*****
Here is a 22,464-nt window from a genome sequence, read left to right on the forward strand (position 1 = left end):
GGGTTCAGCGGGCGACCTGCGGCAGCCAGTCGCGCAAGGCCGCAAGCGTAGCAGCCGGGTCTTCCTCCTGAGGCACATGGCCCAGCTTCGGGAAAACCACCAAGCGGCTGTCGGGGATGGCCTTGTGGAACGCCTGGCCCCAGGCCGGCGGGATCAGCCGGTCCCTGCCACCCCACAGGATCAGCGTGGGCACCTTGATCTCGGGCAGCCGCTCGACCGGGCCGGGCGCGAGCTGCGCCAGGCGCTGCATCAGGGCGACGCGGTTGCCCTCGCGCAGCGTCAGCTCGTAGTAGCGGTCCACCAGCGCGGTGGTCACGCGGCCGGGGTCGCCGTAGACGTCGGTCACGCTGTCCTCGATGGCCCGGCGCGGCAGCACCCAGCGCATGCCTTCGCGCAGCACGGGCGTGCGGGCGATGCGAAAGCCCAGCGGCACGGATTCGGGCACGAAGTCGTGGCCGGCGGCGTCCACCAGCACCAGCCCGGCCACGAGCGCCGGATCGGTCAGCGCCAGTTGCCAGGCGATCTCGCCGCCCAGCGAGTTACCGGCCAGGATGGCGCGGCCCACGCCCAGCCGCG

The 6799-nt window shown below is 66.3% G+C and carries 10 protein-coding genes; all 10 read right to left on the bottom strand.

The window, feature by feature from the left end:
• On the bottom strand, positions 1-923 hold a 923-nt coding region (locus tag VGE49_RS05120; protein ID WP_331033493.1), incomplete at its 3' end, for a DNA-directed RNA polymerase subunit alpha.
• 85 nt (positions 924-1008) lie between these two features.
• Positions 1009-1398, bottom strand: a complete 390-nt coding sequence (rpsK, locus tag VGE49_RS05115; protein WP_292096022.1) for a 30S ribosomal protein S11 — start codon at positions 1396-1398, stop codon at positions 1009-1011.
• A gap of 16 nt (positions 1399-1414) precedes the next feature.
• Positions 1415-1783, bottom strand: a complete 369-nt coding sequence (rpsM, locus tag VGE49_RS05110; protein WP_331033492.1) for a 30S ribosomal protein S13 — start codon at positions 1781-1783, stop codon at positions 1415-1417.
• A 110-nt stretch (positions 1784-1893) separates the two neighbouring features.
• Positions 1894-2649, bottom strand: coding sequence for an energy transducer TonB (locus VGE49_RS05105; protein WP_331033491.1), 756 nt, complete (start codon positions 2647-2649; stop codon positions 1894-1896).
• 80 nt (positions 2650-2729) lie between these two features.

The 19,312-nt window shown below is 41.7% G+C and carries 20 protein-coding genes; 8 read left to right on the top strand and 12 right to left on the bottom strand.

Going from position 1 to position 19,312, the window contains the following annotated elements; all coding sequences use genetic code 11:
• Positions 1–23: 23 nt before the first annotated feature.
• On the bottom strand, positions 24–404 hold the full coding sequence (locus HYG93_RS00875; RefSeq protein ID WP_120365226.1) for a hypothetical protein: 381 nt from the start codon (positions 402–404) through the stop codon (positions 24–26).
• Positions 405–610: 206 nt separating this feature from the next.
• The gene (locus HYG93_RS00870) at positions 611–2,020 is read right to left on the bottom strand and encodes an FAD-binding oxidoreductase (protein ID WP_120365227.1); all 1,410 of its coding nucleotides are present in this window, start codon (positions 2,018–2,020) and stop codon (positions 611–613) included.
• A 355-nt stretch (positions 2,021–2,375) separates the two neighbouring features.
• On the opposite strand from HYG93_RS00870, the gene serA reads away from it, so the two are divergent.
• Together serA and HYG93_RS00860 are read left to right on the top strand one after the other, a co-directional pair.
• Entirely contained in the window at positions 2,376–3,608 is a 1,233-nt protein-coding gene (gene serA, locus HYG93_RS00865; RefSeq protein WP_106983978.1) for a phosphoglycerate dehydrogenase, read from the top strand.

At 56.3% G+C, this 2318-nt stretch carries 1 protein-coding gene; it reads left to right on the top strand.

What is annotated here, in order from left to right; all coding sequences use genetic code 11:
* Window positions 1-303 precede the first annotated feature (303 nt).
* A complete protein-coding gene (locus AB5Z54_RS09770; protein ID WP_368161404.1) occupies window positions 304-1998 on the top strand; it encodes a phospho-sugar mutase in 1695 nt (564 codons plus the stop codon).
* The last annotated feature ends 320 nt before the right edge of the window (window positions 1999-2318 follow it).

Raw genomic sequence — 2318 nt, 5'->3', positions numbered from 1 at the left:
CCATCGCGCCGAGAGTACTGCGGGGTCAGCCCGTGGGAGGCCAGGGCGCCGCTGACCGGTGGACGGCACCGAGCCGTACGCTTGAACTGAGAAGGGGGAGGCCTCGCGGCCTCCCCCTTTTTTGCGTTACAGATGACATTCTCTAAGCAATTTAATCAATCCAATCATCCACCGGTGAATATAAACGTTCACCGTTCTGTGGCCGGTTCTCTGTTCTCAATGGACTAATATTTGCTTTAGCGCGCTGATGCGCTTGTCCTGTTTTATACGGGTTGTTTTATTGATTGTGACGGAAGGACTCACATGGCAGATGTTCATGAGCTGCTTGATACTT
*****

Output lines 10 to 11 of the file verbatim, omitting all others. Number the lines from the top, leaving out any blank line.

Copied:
• A 110-nt stretch (positions 1784-1893) separates the two neighbouring features.
• Positions 1894-2649, bottom strand: coding sequence for an energy transducer TonB (locus VGE49_RS05105; protein WP_331033491.1), 756 nt, complete (start codon positions 2647-2649; stop codon positions 1894-1896).